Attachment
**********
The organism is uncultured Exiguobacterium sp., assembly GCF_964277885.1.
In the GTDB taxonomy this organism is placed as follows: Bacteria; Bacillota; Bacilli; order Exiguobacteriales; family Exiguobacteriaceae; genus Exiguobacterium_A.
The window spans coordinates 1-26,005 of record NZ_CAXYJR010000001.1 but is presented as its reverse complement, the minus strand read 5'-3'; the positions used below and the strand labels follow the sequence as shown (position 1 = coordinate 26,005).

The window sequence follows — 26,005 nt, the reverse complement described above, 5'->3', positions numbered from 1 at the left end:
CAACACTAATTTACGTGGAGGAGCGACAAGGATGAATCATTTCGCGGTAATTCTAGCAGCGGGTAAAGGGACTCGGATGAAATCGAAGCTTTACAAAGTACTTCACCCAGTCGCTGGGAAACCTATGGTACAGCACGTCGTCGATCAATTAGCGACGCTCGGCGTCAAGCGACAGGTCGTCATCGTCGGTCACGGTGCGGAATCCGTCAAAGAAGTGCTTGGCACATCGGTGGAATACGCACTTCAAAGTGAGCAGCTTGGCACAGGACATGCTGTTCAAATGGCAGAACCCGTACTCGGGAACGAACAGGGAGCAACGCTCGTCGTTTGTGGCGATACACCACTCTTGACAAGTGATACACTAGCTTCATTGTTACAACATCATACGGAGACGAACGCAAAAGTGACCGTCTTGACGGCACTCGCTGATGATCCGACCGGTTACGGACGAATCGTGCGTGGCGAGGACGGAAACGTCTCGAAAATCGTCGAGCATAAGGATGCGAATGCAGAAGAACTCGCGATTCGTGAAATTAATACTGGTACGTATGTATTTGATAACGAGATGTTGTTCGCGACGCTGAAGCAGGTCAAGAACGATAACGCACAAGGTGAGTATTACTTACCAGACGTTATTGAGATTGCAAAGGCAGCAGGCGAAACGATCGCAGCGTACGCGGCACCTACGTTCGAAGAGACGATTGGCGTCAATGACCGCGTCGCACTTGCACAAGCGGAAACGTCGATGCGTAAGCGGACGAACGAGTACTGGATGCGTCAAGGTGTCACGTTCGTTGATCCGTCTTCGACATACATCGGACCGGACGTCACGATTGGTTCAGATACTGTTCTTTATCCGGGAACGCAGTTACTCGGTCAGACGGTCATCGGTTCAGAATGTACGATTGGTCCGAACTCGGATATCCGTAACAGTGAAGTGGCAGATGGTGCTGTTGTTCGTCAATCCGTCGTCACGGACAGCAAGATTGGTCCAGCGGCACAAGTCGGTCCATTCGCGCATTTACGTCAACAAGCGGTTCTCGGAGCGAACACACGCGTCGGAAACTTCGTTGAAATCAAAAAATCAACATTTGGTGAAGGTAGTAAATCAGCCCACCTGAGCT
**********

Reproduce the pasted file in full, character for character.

The organism is uncultured Exiguobacterium sp., assembly GCF_964277885.1.
In the GTDB taxonomy this organism is placed as follows: Bacteria; Bacillota; Bacilli; order Exiguobacteriales; family Exiguobacteriaceae; genus Exiguobacterium_A.
The window spans coordinates 1-26,005 of record NZ_CAXYJR010000001.1 but is presented as its reverse complement, the minus strand read 5'-3'; the positions used below and the strand labels follow the sequence as shown (position 1 = coordinate 26,005).

The window sequence follows — 26,005 nt, the reverse complement described above, 5'->3', positions numbered from 1 at the left end:
CAACACTAATTTACGTGGAGGAGCGACAAGGATGAATCATTTCGCGGTAATTCTAGCAGCGGGTAAAGGGACTCGGATGAAATCGAAGCTTTACAAAGTACTTCACCCAGTCGCTGGGAAACCTATGGTACAGCACGTCGTCGATCAATTAGCGACGCTCGGCGTCAAGCGACAGGTCGTCATCGTCGGTCACGGTGCGGAATCCGTCAAAGAAGTGCTTGGCACATCGGTGGAATACGCACTTCAAAGTGAGCAGCTTGGCACAGGACATGCTGTTCAAATGGCAGAACCCGTACTCGGGAACGAACAGGGAGCAACGCTCGTCGTTTGTGGCGATACACCACTCTTGACAAGTGATACACTAGCTTCATTGTTACAACATCATACGGAGACGAACGCAAAAGTGACCGTCTTGACGGCACTCGCTGATGATCCGACCGGTTACGGACGAATCGTGCGTGGCGAGGACGGAAACGTCTCGAAAATCGTCGAGCATAAGGATGCGAATGCAGAAGAACTCGCGATTCGTGAAATTAATACTGGTACGTATGTATTTGATAACGAGATGTTGTTCGCGACGCTGAAGCAGGTCAAGAACGATAACGCACAAGGTGAGTATTACTTACCAGACGTTATTGAGATTGCAAAGGCAGCAGGCGAAACGATCGCAGCGTACGCGGCACCTACGTTCGAAGAGACGATTGGCGTCAATGACCGCGTCGCACTTGCACAAGCGGAAACGTCGATGCGTAAGCGGACGAACGAGTACTGGATGCGTCAAGGTGTCACGTTCGTTGATCCGTCTTCGACATACATCGGACCGGACGTCACGATTGGTTCAGATACTGTTCTTTATCCGGGAACGCAGTTACTCGGTCAGACGGTCATCGGTTCAGAATGTACGATTGGTCCGAACTCGGATATCCGTAACAGTGAAGTGGCAGATGGTGCTGTTGTTCGTCAATCCGTCGTCACGGACAGCAAGATTGGTCCAGCGGCACAAGTCGGTCCATTCGCGCATTTACGTCAACAAGCGGTTCTCGGAGCGAACACACGCGTCGGAAACTTCGTTGAAATCAAAAAATCAACATTTGGTGAAGGTAGTAAATCAGCCCACCTGAGCT